Contemporary Notables of the name Kennington (post 1700)

  • Dale Kennington (b. 1935), American contemporary artist from Savannah, Georgia
  • Thomas Benjamin Kennington (1856-1916), English genre, social realist and portrait painter, father of Eric Kennington
  • Eric Henri Kennington RA (1888-1960), English sculptor, artist and illustrator, an official war artist in World War I and II
  • D. J. Kennington (b. 1977), Canadian stock car racing driver, winner of the 2010 and 2012 NASCAR Canadian Tire Series
  • Gilbert Alan Kennington (1906-1986), prominent British educator and author of novels and plays

Historic Events for the Kennington family

USS Arizona
  • Mr. Charles Cecil Kennington, American Seaman First Class from Tennessee, USA working aboard the ship "USS Arizona" when she sunk during the Japanese attack on Pearl Harbor on 7th December 1941, he died in the sinking [4]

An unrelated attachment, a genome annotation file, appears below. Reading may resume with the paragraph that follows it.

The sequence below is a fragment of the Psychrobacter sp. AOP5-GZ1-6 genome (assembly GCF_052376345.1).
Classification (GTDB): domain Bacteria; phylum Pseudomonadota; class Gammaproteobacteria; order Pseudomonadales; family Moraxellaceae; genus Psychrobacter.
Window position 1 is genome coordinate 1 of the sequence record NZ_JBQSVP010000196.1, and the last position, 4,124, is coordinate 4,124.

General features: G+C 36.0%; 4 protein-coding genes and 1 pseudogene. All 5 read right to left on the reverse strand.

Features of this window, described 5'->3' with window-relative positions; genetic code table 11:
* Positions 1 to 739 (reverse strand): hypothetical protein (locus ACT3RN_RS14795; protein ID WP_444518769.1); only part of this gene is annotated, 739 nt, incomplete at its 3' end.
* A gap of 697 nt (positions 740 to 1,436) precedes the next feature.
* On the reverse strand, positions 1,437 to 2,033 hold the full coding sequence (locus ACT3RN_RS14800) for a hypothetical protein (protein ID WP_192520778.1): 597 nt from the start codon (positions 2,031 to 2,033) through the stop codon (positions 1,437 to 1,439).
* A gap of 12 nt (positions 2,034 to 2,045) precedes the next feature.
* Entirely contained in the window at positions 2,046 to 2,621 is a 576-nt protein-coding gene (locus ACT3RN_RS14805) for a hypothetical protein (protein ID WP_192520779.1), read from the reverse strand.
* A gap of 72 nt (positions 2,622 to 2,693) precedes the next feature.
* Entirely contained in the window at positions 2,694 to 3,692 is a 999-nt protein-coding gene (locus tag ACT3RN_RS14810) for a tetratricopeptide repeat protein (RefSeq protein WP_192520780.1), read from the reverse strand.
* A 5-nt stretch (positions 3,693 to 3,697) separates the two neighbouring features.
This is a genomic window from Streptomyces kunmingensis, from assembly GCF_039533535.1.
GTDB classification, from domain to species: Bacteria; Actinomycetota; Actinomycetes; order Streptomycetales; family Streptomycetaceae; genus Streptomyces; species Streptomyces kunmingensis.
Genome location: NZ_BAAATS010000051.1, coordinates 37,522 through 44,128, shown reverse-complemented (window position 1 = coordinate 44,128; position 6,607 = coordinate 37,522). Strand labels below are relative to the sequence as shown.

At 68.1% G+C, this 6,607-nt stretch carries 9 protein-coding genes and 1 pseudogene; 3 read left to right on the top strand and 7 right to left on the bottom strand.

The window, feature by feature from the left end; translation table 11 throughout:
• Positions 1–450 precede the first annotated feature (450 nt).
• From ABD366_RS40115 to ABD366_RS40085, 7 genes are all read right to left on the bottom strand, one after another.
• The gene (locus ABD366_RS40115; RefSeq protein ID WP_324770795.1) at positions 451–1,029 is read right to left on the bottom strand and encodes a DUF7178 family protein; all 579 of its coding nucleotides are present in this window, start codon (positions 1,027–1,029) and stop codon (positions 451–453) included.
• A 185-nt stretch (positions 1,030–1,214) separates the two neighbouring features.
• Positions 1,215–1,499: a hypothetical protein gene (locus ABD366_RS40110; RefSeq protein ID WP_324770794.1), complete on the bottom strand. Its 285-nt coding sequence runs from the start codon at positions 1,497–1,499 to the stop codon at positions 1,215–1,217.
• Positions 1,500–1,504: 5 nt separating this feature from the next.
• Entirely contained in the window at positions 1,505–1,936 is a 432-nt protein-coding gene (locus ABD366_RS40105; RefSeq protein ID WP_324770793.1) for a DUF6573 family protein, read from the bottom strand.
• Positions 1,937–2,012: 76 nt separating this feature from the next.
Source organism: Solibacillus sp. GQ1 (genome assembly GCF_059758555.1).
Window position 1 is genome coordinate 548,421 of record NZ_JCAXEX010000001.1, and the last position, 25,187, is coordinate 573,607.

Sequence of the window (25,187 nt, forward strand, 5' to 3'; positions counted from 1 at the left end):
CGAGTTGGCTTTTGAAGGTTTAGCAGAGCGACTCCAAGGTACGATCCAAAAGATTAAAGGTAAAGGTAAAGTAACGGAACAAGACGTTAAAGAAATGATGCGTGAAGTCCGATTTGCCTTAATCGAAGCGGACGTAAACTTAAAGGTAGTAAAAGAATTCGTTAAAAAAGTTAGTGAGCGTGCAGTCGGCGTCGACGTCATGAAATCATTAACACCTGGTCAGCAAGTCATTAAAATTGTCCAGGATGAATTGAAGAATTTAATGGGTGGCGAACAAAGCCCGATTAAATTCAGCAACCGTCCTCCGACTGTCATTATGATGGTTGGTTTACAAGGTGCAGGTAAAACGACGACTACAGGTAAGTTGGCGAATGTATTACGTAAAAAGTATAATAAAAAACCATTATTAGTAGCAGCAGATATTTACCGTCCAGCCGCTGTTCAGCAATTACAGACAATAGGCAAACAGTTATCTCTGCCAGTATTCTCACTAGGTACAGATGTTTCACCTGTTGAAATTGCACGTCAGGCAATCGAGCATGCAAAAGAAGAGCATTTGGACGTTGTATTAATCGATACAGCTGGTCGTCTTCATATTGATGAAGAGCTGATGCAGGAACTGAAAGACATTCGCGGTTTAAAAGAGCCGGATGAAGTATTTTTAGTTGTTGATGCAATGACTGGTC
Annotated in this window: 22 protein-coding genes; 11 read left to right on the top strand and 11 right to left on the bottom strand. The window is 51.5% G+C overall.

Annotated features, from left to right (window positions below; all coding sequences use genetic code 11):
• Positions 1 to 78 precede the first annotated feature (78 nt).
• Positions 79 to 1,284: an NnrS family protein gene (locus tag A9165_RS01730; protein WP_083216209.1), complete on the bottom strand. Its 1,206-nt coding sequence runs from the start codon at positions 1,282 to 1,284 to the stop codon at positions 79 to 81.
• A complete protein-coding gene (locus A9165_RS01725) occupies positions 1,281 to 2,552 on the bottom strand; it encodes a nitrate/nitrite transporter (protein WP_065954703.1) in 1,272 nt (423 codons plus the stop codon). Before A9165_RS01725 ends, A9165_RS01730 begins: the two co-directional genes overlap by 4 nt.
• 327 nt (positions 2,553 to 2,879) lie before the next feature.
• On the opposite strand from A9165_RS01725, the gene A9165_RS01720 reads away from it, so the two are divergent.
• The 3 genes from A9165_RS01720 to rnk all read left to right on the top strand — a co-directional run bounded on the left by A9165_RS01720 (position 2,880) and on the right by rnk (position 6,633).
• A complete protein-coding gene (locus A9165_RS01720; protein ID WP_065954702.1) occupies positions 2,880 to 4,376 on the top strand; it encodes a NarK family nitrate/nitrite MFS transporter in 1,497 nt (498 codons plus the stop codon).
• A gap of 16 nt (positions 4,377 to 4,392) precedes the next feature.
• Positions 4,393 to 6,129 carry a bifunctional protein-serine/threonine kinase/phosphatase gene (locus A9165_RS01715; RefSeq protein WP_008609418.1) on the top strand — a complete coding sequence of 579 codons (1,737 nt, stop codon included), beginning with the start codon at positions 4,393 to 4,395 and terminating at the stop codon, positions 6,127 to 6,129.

• Mr. Milton Homer Kennington, American Seaman First Class from Tennessee, USA working aboard the ship "USS Arizona" when she sunk during the Japanese attack on Pearl Harbor on 7th December 1941, he died in the sinking [4]

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Citations

  1. ^ Lewis, Samuel, A Topographical Dictionary of England. Institute of Historical Research, 1848, Print.
  2. ^ Filby, P. William, Meyer, Mary K., Passenger and immigration lists index : a guide to published arrival records of about 500,000 passengers who came to the United States and Canada in the seventeenth, eighteenth, and nineteenth centuries. 1982-1985 Cumulated Supplements in Four Volumes Detroit, Mich. : Gale Research Co., 1985, Print (ISBN 0-8103-1795-8)
  3. ^ New Zealand Yesteryears Passenger Lists 1800 to 1900 (Retrieved 26th March 2019). Retrieved from http://www.yesteryears.co.nz/shipping/passlist.html
  4. ^ Pearl Harbour: USS Arizona Casualties List Pearl Harbour December 7, 1941. (Retrieved 2018, July 31st). Retrieved from http://pearl-harbor.com/arizona/casualtylist.html